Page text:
EUR/USD currency pair remained strong despite the softer than expected German inflation data. The inflation data has been released by the Federal Statistical Office of Germany. The release is important as it will provide fresh insights on the Eurozone economy and affect the ECB’s policy.
German inflation report
Inflation in Germany, as measured by the change in the Consumer Price Index (CPI), dropped to 4.5% on a yearly basis in September from 6.1% in August. This reading came in below the market expectation of 4.6%. On a monthly basis, the CPI rose 0.3%, meeting market expectations.
The European Central Bank’s (ECB) preferred measure of inflation, the annual Harmonised Index of Consumer Prices (HICP), dropped sharply to 4.3% from 6.4% in the same period.
Earlier on Thursday, regional data from Germany showed that price pressures have softened with annual CPI inflation in Brandenburg falling to 5.6% from 7.1%, while in Hesse, the same figure fell to 4.7% from 6%.
With inflation in Europe’s largest economy cooling off further, investors are now expecting softer inflation readings in the bloc’s overall inflation data, which will be announced today.
The headline Eurozone Harmonized Index of Consumer Prices is expected to rise 4.5% YoY in September, down from August’s 5.2% increase. The Core HICP inflation, which is watched by the European Central Bank, is also expected at 4.8% compared to a 5.3% increase reported in August.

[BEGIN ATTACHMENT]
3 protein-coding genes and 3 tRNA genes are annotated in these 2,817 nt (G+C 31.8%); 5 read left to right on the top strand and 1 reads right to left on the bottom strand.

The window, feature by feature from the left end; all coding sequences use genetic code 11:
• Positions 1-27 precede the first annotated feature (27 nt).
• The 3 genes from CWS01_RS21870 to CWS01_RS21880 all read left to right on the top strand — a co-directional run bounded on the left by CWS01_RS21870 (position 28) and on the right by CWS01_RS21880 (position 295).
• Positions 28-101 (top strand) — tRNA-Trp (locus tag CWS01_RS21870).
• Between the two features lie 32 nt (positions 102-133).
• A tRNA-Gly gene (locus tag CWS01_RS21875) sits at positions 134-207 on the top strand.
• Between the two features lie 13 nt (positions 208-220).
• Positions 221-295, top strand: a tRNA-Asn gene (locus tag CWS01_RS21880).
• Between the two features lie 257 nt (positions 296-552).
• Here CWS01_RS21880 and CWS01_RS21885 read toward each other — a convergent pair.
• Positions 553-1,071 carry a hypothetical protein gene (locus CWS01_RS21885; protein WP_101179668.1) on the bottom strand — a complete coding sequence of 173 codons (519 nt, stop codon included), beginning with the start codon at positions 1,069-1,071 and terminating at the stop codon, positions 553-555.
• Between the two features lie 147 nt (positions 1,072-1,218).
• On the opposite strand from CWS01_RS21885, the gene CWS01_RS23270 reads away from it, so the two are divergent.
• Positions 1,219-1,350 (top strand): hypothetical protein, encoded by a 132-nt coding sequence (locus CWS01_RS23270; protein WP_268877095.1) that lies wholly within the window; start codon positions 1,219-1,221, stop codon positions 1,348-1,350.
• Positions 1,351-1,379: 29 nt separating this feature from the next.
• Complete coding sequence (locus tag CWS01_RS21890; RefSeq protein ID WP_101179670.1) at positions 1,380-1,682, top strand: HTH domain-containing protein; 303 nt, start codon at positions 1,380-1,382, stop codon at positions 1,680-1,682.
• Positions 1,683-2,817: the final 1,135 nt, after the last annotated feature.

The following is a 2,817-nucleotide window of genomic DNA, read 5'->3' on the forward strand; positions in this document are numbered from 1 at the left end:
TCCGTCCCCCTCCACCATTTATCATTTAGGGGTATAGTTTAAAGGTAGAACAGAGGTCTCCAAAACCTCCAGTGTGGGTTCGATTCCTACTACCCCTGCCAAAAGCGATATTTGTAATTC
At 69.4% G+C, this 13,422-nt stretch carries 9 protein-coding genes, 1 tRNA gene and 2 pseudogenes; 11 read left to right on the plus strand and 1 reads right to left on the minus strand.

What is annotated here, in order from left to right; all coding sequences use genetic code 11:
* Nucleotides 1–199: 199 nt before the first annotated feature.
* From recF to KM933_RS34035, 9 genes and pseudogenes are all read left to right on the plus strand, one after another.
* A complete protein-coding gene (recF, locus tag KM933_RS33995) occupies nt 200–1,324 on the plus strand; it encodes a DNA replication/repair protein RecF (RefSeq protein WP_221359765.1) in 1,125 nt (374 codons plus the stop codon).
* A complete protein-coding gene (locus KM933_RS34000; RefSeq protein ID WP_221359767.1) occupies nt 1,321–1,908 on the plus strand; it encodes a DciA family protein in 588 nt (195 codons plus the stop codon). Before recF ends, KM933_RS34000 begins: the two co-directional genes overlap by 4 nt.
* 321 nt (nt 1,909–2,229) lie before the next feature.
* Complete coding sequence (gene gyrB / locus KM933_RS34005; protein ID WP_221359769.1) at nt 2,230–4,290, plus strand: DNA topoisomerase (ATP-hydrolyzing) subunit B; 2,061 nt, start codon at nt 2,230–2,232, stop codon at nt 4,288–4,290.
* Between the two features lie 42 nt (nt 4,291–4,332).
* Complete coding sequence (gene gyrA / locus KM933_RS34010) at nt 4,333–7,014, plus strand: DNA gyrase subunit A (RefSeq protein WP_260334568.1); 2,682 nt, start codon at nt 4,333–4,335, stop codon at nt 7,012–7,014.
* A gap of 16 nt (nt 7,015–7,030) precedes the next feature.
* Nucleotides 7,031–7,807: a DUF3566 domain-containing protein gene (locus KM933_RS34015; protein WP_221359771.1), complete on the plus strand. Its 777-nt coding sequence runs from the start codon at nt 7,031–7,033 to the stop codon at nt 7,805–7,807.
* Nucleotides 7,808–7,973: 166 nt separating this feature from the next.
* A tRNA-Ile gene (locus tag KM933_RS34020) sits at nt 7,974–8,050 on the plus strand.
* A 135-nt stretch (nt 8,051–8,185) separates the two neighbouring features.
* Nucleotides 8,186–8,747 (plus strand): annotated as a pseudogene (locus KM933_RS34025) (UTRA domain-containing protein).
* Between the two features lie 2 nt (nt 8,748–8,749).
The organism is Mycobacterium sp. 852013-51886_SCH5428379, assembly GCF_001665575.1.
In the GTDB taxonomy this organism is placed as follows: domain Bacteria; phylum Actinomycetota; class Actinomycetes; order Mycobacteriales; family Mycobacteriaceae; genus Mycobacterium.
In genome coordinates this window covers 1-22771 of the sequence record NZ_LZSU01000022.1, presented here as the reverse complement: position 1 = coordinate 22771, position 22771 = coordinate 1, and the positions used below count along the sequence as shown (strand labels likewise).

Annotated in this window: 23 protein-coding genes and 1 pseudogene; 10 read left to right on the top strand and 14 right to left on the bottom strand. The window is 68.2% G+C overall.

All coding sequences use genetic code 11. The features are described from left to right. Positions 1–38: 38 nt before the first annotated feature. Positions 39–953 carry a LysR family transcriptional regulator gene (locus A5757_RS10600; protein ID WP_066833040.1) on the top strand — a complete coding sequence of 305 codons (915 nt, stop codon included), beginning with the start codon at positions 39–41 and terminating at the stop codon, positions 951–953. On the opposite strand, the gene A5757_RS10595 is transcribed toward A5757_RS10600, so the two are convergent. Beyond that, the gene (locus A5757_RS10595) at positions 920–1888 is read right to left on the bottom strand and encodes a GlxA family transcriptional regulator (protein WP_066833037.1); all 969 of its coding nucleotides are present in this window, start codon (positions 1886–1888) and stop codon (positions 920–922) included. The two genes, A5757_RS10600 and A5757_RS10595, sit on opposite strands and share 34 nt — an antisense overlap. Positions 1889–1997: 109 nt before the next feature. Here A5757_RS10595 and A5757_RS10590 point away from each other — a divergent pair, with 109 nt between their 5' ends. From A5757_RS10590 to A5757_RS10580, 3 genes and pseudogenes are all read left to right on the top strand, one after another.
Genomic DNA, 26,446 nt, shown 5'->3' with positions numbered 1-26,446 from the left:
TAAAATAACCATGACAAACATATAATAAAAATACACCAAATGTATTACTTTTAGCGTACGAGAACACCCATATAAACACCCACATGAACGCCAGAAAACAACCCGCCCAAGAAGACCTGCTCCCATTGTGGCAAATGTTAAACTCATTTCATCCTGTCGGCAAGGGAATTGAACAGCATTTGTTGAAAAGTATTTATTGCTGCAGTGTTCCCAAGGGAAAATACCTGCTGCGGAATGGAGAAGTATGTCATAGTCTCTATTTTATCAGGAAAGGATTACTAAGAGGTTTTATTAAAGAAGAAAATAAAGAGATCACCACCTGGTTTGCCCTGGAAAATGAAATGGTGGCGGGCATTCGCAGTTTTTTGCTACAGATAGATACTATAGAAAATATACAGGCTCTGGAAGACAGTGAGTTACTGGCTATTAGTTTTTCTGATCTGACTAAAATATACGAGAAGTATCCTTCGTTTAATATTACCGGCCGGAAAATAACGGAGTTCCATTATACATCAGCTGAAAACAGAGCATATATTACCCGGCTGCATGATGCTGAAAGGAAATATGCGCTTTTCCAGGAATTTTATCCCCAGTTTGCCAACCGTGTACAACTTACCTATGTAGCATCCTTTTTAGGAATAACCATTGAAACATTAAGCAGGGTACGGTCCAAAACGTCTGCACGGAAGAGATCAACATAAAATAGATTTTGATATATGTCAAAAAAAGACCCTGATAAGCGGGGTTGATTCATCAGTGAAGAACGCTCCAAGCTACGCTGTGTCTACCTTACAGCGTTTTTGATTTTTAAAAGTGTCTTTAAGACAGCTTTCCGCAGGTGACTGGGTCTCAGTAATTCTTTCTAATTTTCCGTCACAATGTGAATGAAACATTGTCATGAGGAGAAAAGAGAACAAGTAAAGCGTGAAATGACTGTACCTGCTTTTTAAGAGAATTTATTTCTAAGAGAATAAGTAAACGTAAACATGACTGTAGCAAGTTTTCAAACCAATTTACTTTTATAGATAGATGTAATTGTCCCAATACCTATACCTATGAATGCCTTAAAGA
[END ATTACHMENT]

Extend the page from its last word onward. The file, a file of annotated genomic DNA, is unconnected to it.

Inflation data and ECB monetary policy
The Harmonized Index of Consumer Prices (HICP) inflation data from Germany and the Eurozone is extremely significant as it influences the central bank’s policy decision. European Central Bank (ECB) President Christine Lagarde told the European Parliament’s committee on economic and monetary affairs on Monday that interest rates will stay high “as long as necessary.” Market participants are uncertain whether this would mean that the ECB rate hike cycle has come to an end or whether there is room for one more rate hike this year. The ECB will meet again next month for its monetary policy review.
Commenting on inflation developments, Lagarde explained that price growth will stay “too high for too long” despite the recent decline. She added: “Strong spending on holidays and travel and increasing wages were slowing the decline in price levels even as the economy stays sluggish.” While German numbers showed that inflation has cooled off, it remains to be seen whether Eurozone inflation data will also highlight the same trend or whether it will point to an increase in inflation in light of the recent rise in oil prices.
Fed – ECB monetary policy divergence
The Euro (EUR) has experienced six-month lows against the US dollar, due to the differences between the Federal Reserve and ECB monetary policies. The Fed is widely expected to raise interest rates one more time this year while markets believe that the 25 basis points rate hike delivered on the 25th of September is possibly the last rate hike by the ECB. Additionally, there are growing concerns about the Eurozone economy which is on the brink of recession. On the other hand, based on the latest macroeconomic data released from the US, the US economy has shown promising signs of resilience.
If the Eurozone data on Friday shows that headline and core HICP inflation is hotter-than-expected this could strengthen expectations for one more ECB rate hike before the end of the year. This will definitely give a boost to the EUR/USD. However, if Eurozone inflation shows a bigger than expected drop then the currency pair will likely weaken.